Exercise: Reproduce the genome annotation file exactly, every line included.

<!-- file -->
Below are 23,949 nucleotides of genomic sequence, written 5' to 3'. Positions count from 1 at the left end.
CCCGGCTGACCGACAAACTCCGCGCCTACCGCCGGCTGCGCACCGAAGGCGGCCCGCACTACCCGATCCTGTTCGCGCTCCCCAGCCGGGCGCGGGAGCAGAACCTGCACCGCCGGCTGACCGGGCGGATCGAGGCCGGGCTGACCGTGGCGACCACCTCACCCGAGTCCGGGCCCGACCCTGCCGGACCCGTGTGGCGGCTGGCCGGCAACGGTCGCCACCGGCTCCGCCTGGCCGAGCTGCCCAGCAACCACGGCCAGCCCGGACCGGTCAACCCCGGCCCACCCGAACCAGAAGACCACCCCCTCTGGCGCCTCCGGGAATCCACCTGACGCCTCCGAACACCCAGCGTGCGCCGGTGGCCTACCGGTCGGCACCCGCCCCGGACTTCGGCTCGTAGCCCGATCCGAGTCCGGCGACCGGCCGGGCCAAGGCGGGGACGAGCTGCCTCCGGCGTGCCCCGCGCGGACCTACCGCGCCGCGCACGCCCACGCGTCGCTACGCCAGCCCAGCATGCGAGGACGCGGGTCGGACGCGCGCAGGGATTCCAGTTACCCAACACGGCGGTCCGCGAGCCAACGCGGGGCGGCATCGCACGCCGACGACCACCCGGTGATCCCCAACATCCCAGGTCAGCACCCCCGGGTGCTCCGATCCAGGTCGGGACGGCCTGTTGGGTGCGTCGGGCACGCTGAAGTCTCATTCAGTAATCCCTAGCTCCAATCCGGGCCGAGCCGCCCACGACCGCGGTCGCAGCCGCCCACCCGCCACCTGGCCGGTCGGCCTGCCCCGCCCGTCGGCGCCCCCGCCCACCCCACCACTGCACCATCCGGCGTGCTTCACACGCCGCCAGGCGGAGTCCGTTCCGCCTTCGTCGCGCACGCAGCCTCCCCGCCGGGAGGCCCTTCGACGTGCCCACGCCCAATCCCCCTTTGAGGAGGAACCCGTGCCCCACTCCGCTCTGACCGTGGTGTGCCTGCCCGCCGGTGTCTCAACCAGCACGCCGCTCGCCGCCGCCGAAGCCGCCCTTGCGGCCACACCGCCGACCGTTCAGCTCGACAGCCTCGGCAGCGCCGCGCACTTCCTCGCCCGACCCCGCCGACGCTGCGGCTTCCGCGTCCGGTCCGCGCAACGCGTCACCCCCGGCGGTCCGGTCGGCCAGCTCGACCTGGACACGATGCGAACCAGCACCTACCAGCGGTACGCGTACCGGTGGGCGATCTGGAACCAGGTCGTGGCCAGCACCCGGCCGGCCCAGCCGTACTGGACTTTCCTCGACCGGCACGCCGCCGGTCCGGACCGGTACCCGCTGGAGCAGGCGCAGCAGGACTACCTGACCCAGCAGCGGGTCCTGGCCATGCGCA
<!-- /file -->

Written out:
Below are 23,949 nucleotides of genomic sequence, written 5' to 3'. Positions count from 1 at the left end.
CCCGGCTGACCGACAAACTCCGCGCCTACCGCCGGCTGCGCACCGAAGGCGGCCCGCACTACCCGATCCTGTTCGCGCTCCCCAGCCGGGCGCGGGAGCAGAACCTGCACCGCCGGCTGACCGGGCGGATCGAGGCCGGGCTGACCGTGGCGACCACCTCACCCGAGTCCGGGCCCGACCCTGCCGGACCCGTGTGGCGGCTGGCCGGCAACGGTCGCCACCGGCTCCGCCTGGCCGAGCTGCCCAGCAACCACGGCCAGCCCGGACCGGTCAACCCCGGCCCACCCGAACCAGAAGACCACCCCCTCTGGCGCCTCCGGGAATCCACCTGACGCCTCCGAACACCCAGCGTGCGCCGGTGGCCTACCGGTCGGCACCCGCCCCGGACTTCGGCTCGTAGCCCGATCCGAGTCCGGCGACCGGCCGGGCCAAGGCGGGGACGAGCTGCCTCCGGCGTGCCCCGCGCGGACCTACCGCGCCGCGCACGCCCACGCGTCGCTACGCCAGCCCAGCATGCGAGGACGCGGGTCGGACGCGCGCAGGGATTCCAGTTACCCAACACGGCGGTCCGCGAGCCAACGCGGGGCGGCATCGCACGCCGACGACCACCCGGTGATCCCCAACATCCCAGGTCAGCACCCCCGGGTGCTCCGATCCAGGTCGGGACGGCCTGTTGGGTGCGTCGGGCACGCTGAAGTCTCATTCAGTAATCCCTAGCTCCAATCCGGGCCGAGCCGCCCACGACCGCGGTCGCAGCCGCCCACCCGCCACCTGGCCGGTCGGCCTGCCCCGCCCGTCGGCGCCCCCGCCCACCCCACCACTGCACCATCCGGCGTGCTTCACACGCCGCCAGGCGGAGTCCGTTCCGCCTTCGTCGCGCACGCAGCCTCCCCGCCGGGAGGCCCTTCGACGTGCCCACGCCCAATCCCCCTTTGAGGAGGAACCCGTGCCCCACTCCGCTCTGACCGTGGTGTGCCTGCCCGCCGGTGTCTCAACCAGCACGCCGCTCGCCGCCGCCGAAGCCGCCCTTGCGGCCACACCGCCGACCGTTCAGCTCGACAGCCTCGGCAGCGCCGCGCACTTCCTCGCCCGACCCCGCCGACGCTGCGGCTTCCGCGTCCGGTCCGCGCAACGCGTCACCCCCGGCGGTCCGGTCGGCCAGCTCGACCTGGACACGATGCGAACCAGCACCTACCAGCGGTACGCGTACCGGTGGGCGATCTGGAACCAGGTCGTGGCCAGCACCCGGCCGGCCCAGCCGTACTGGACTTTCCTCGACCGGCACGCCGCCGGTCCGGACCGGTACCCGCTGGAGCAGGCGCAGCAGGACTACCTGACCCAGCAGCGGGTCCTGGCCATGCGCA